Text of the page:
The Monitoring the Future (MTF) survey, which is funded by the National Institute on Drug Abuse (NIDA), part of the National Institutes of Health (NIH), has been conducted by researchers at the University of Michigan since 1975. It has included 12th graders since its inception in 1975, and added 8th and 10th graders were added to the survey in 1991. Survey participants generally report their drug use behaviors for three time periods: lifetime, past year, and past month. The MTF survey measures drug use and attitudes among eighth, 10th, and 12th graders. Overall, 44,892 students from 382 public and private schools participated in the self-reporting 2015 survey. The data collected show, for the year relevant to the survey, that 0.9% of 8th graders, 2.5% of 10th graders, and 4.4% of 12th graders reported non-medical use of Vicodin. They also show that 0.8% of 8th graders, 2.6% of 10th graders, and 3.7% of 12th graders abused OxyContin. Most teens abusing prescription opioids reported getting them from friends or family members. However, a third of those reporting stated that they get the drugs from their own prescriptions. Since the survey is self-reporting, they take the respondents’ answers as true. They cannot account for survey responses that are untruthful. Nevertheless, these numbers alone, assuming they are true, re-emphasize the need to monitor teens taking opioids and evaluate prescribing practices.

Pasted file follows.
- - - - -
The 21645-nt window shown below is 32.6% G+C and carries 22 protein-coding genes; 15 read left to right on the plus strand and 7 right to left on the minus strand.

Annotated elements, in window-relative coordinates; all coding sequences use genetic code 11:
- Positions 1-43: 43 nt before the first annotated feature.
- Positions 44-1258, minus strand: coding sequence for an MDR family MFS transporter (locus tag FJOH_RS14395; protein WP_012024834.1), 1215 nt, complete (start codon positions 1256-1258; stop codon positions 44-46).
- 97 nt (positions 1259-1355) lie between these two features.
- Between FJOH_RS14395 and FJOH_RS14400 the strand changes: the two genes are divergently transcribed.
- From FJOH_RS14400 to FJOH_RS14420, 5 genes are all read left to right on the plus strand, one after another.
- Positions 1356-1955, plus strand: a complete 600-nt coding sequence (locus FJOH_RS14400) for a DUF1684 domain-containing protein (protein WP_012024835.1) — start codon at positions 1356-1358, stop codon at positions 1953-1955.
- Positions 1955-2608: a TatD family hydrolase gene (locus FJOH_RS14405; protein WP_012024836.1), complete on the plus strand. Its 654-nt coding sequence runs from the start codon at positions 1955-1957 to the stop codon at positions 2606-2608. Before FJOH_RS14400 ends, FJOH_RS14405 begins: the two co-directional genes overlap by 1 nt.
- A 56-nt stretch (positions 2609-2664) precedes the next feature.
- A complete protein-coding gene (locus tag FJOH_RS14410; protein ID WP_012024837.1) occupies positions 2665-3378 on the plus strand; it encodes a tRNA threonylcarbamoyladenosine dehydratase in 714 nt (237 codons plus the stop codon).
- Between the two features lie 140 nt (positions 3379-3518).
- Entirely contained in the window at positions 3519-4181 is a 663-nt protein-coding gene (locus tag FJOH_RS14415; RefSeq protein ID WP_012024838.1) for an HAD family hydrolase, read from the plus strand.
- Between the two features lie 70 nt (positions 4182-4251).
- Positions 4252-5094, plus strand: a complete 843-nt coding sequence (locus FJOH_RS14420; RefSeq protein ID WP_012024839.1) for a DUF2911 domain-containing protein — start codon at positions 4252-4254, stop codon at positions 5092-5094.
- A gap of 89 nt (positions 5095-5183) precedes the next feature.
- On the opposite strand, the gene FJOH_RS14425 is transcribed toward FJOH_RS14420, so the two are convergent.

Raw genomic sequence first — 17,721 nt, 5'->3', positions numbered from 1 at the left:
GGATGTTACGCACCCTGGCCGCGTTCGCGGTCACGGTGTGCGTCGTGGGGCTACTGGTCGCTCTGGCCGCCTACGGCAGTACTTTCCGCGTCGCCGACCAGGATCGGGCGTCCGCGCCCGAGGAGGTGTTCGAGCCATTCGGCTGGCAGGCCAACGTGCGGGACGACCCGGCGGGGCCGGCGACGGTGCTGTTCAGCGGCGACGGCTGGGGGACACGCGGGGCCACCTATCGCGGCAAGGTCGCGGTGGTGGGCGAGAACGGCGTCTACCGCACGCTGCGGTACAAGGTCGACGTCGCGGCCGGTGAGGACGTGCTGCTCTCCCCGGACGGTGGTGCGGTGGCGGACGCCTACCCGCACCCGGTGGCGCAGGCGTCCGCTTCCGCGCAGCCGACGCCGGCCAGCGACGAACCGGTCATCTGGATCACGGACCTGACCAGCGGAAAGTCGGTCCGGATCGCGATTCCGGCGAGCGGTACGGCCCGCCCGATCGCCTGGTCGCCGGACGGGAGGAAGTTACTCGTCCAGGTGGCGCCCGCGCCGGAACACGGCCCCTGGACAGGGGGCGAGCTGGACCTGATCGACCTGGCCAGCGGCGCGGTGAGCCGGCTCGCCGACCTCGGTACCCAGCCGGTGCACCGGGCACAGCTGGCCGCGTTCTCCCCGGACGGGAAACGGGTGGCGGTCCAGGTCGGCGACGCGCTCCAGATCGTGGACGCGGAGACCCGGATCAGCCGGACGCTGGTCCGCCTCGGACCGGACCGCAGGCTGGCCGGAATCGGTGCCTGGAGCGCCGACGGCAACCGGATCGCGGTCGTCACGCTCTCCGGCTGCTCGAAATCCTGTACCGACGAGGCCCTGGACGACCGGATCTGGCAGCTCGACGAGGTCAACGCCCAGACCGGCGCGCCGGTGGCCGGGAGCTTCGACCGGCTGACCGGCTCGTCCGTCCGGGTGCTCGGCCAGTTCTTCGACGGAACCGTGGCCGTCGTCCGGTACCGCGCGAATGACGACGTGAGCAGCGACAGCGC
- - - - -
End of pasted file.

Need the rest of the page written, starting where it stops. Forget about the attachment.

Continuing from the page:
Prevalence is the number of existing cases of a disease in a population at a given time. NIH studies show that from 2001 to 2014 there was a 3.4-fold increase in the total number of deaths in the United States due to prescription opioid pain relievers. In 2001, there were approximately 6,000 deaths, and in 2014 there were just fewer than 20,000 deaths.